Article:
With his stupendous voice, the singer brought a wider spectrum of emotion to rock & roll
In the beginning, Rock & Roll was about sex.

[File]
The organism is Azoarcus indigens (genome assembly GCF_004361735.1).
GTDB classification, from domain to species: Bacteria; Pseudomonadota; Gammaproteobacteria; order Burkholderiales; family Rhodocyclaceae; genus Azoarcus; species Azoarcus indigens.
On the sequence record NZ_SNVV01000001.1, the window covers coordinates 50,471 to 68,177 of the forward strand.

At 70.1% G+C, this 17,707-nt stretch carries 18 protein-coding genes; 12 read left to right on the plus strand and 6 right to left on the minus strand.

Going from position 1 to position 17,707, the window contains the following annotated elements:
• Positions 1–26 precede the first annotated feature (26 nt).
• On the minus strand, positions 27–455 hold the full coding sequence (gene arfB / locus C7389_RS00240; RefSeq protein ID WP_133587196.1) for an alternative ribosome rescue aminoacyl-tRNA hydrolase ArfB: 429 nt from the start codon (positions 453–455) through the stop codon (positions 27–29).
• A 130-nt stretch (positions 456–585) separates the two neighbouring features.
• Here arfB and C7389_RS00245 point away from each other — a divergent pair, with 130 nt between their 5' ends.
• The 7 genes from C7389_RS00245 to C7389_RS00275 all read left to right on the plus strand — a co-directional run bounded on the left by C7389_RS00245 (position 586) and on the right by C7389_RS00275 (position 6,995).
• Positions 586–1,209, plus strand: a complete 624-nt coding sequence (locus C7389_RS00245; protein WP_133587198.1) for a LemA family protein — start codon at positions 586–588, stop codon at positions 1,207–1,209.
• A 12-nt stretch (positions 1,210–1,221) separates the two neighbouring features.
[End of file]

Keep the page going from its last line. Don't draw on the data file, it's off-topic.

The very phrase was a black euphemism for a good roll in the hay. Chuck Berry wrote three-minute odes to teenage mating rituals, and what Elvis Presley did with his hips onstage most people dared not do even behind bedroom doors. Then a quiet, thoughtful Texan named Roy Orbison came along and proved to the world that rock & roll could also be about love – the cryin’, achin’, heart-breakin’ kind, the once-in-a-lifetime, through-trouble-and-strife variety. Blessed with a rich, mellifluous voice that shivered with operatic vibrato and soared to extraordinary heights, Orbison could sing like a man on the edge of orgasmic ecstasy or on the verge of tears, sometimes in the same song. He brought to rock & roll a spectrum of emotion as wide as his octave range, and he showed not only that it was okay for a grown man to cry but also that one could find strength through sorrow. When Roy Orbison sang “Only the Lonely,” you could hear in his trembling, bittersweet tenor that he was singing for all the lonely. Suddenly, you didn’t feel so alone anymore.